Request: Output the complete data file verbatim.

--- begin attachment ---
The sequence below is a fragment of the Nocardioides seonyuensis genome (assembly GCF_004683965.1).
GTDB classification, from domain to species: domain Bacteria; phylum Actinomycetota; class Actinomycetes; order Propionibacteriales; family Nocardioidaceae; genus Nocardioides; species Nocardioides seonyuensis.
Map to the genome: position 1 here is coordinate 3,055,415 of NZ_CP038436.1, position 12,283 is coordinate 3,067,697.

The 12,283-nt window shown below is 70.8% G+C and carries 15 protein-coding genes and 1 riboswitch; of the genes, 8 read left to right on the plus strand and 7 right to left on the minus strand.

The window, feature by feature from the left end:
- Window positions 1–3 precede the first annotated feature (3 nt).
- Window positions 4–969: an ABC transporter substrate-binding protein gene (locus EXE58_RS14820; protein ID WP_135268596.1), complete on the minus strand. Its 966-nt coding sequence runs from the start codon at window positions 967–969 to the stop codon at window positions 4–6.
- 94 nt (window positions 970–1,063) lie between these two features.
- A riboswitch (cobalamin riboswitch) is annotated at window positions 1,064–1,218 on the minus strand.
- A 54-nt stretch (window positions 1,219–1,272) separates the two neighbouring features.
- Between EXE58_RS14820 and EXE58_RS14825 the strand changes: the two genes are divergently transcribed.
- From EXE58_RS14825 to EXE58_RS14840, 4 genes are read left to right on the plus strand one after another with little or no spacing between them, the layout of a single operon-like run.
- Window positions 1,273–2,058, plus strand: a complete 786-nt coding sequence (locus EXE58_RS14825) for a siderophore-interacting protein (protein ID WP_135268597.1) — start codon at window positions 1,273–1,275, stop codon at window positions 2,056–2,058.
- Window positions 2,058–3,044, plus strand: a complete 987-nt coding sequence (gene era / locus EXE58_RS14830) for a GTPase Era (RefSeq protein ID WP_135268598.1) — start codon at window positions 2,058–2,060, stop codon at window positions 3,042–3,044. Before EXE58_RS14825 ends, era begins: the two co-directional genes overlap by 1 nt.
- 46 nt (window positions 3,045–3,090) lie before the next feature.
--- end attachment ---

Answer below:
The sequence below is a fragment of the Nocardioides seonyuensis genome (assembly GCF_004683965.1).
GTDB classification, from domain to species: domain Bacteria; phylum Actinomycetota; class Actinomycetes; order Propionibacteriales; family Nocardioidaceae; genus Nocardioides; species Nocardioides seonyuensis.
Map to the genome: position 1 here is coordinate 3,055,415 of NZ_CP038436.1, position 12,283 is coordinate 3,067,697.

The 12,283-nt window shown below is 70.8% G+C and carries 15 protein-coding genes and 1 riboswitch; of the genes, 8 read left to right on the plus strand and 7 right to left on the minus strand.

The window, feature by feature from the left end:
- Window positions 1–3 precede the first annotated feature (3 nt).
- Window positions 4–969: an ABC transporter substrate-binding protein gene (locus EXE58_RS14820; protein ID WP_135268596.1), complete on the minus strand. Its 966-nt coding sequence runs from the start codon at window positions 967–969 to the stop codon at window positions 4–6.
- 94 nt (window positions 970–1,063) lie between these two features.
- A riboswitch (cobalamin riboswitch) is annotated at window positions 1,064–1,218 on the minus strand.
- A 54-nt stretch (window positions 1,219–1,272) separates the two neighbouring features.
- Between EXE58_RS14820 and EXE58_RS14825 the strand changes: the two genes are divergently transcribed.
- From EXE58_RS14825 to EXE58_RS14840, 4 genes are read left to right on the plus strand one after another with little or no spacing between them, the layout of a single operon-like run.
- Window positions 1,273–2,058, plus strand: a complete 786-nt coding sequence (locus EXE58_RS14825) for a siderophore-interacting protein (protein ID WP_135268597.1) — start codon at window positions 1,273–1,275, stop codon at window positions 2,056–2,058.
- Window positions 2,058–3,044, plus strand: a complete 987-nt coding sequence (gene era / locus EXE58_RS14830) for a GTPase Era (RefSeq protein ID WP_135268598.1) — start codon at window positions 2,058–2,060, stop codon at window positions 3,042–3,044. Before EXE58_RS14825 ends, era begins: the two co-directional genes overlap by 1 nt.
- 46 nt (window positions 3,045–3,090) lie before the next feature.